Leikanger Church was originally built of stone in ca. 1250. Two towers and the porch were added in the 1600s. In 1872 the interior was replaced almost completely, the porch was demolished and tower replaced with a new one. The pulpit and altar date from the early 1600s.
Founded: 1250 | Location: Leikanger, Norway

St. Olav's Church Ruins

St. Olav"s Church stone church was built before 1150 and probably Telemark"s largest stone church in former times. It had a number of unusual building features, including lektorium and a separate room for earthly values, which today is called 'Mary"s Chapel'. Probably the church was the main church in Grenland, a kind of 'county church' and therefore had the highest status of all churche ...
Founded: 12th century | Location: Bamble, Norway

Stiklestad Church

Stiklestad Church was built at the site of the Battle of Stiklestad and completed in 1180. During the battle in 1030, St. Olaf received three severe wounds—in the knee, in the neck, and the final mortal blow through the heart—and died leaning against a large stone. The church building is assumed to have been erected on the exact spot where St. Olaf was killed during that battle and that stone is supposedly still insid ...
Founded: 1180 | Location: Verdal, Norway

Lomen Stave Church

Lomen stave church was built in the second half of the 12th century. Through dendrochronological dating the church has been dated to 1179, but the first reference in written sources is not until 1325 and 1334, at that time as 'Hvams kirke'. The church was rebuilt and enlarged in 1779. The church is supported by 4 columns, and has three lavishly carved portals, chancel-arches and column capitals. During the last ...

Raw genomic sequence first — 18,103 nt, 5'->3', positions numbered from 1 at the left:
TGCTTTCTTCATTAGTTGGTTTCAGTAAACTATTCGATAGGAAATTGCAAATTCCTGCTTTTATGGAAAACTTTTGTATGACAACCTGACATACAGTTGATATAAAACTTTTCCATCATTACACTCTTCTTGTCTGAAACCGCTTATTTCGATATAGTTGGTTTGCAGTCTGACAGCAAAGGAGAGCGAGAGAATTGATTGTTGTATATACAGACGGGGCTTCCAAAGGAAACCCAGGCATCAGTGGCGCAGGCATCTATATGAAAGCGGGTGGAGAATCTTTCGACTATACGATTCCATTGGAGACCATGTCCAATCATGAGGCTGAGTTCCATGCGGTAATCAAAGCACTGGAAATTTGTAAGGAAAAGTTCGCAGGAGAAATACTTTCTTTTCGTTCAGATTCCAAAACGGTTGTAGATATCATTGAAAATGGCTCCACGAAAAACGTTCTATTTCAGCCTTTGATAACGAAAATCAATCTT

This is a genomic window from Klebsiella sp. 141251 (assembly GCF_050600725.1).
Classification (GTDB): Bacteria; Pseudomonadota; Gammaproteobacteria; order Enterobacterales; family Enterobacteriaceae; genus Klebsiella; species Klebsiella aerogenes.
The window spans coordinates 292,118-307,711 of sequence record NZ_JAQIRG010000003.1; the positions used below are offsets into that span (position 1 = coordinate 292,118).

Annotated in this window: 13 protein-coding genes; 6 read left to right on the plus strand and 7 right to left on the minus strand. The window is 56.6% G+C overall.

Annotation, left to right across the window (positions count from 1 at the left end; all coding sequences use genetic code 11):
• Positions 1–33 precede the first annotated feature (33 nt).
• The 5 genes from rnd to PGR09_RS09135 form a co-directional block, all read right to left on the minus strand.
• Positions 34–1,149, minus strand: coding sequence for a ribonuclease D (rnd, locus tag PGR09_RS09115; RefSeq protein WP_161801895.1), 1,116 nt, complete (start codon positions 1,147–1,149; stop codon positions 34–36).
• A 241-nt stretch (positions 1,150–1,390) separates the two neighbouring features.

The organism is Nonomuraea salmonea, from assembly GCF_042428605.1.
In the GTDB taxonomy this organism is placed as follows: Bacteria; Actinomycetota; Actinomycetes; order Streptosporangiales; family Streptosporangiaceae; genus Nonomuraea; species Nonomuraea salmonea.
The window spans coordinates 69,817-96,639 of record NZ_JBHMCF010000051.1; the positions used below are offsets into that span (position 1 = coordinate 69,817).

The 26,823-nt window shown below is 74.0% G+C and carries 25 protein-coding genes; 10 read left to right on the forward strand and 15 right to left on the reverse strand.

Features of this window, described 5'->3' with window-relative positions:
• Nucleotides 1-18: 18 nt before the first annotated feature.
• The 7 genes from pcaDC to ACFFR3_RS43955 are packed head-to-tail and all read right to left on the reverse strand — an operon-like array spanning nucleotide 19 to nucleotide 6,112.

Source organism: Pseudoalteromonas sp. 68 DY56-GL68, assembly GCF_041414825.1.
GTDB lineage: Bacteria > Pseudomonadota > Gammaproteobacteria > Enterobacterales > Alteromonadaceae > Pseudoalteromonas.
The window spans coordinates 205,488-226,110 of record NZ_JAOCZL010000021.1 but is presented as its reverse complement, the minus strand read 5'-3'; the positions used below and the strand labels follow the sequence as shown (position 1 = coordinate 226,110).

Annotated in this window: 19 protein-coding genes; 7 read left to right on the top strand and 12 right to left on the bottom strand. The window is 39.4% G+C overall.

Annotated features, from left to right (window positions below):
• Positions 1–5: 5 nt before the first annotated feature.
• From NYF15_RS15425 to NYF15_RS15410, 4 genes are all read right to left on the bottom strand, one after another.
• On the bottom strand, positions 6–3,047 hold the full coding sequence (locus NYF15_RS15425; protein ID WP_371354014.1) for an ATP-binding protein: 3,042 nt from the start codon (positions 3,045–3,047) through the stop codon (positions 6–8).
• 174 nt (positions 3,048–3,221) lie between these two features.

Founded: c. 1179 | Location: Lomen, Norway

Spangereid Church

Spangereid church is a beautiful medieval church from c. 1100. The church was originally a Romanesque long church, and the oldest part is made of stone. In the 1830s the church was modified and extended, which means that the current structure is a cruciform church.
Founded: c. 1100 | Location: Lindesnes, Norway

Oddernes Church

Oddernes Church is the oldest building in Kristiansand from c. 1040. It was originally built of stone and the tower was later made of wood. The chancel has rubble walls and a semi-circular apse. In the 1630s the church was extended by 8 meters after a gift of funds from King Christian IV in connection with a visit in 1635. The money was used for major repairs in the years 1642-1644 and in 1699 for constructing the bell to ...